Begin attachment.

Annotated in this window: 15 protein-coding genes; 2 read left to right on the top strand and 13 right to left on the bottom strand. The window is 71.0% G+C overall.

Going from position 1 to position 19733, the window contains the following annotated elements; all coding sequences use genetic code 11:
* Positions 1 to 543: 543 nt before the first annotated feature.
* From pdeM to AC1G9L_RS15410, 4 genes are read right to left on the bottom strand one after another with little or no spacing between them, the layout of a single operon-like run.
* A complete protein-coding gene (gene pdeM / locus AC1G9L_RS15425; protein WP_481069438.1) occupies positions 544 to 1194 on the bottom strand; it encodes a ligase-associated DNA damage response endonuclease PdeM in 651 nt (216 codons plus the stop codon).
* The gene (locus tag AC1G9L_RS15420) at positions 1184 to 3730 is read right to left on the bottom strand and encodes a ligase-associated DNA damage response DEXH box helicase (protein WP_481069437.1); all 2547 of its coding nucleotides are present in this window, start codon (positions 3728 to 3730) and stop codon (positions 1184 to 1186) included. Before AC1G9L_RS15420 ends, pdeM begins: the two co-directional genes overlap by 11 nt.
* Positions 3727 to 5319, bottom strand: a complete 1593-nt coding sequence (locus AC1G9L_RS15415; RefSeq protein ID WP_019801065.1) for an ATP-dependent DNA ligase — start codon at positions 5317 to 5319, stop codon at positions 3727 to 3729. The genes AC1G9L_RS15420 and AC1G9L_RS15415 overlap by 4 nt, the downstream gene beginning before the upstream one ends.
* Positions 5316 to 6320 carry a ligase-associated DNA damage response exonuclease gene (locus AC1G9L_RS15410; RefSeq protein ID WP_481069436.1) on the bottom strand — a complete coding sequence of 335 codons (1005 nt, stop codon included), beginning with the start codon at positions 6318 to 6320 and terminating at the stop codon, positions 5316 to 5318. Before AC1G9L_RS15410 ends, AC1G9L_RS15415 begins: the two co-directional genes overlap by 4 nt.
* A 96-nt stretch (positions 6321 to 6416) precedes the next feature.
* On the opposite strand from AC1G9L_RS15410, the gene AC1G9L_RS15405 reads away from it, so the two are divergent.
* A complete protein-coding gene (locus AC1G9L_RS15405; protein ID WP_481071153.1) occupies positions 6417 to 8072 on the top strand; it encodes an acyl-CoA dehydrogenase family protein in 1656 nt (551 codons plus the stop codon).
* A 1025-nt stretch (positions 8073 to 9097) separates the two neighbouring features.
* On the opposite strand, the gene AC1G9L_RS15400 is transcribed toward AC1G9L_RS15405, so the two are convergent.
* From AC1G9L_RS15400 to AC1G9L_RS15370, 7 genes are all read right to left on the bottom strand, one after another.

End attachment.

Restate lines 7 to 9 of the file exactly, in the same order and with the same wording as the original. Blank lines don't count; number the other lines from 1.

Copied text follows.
* Positions 3727 to 5319, bottom strand: a complete 1593-nt coding sequence (locus AC1G9L_RS15415; RefSeq protein ID WP_019801065.1) for an ATP-dependent DNA ligase — start codon at positions 5317 to 5319, stop codon at positions 3727 to 3729. The genes AC1G9L_RS15420 and AC1G9L_RS15415 overlap by 4 nt, the downstream gene beginning before the upstream one ends.
* Positions 5316 to 6320 carry a ligase-associated DNA damage response exonuclease gene (locus AC1G9L_RS15410; RefSeq protein ID WP_481069436.1) on the bottom strand — a complete coding sequence of 335 codons (1005 nt, stop codon included), beginning with the start codon at positions 6318 to 6320 and terminating at the stop codon, positions 5316 to 5318. Before AC1G9L_RS15410 ends, AC1G9L_RS15415 begins: the two co-directional genes overlap by 4 nt.
* A 96-nt stretch (positions 6321 to 6416) precedes the next feature.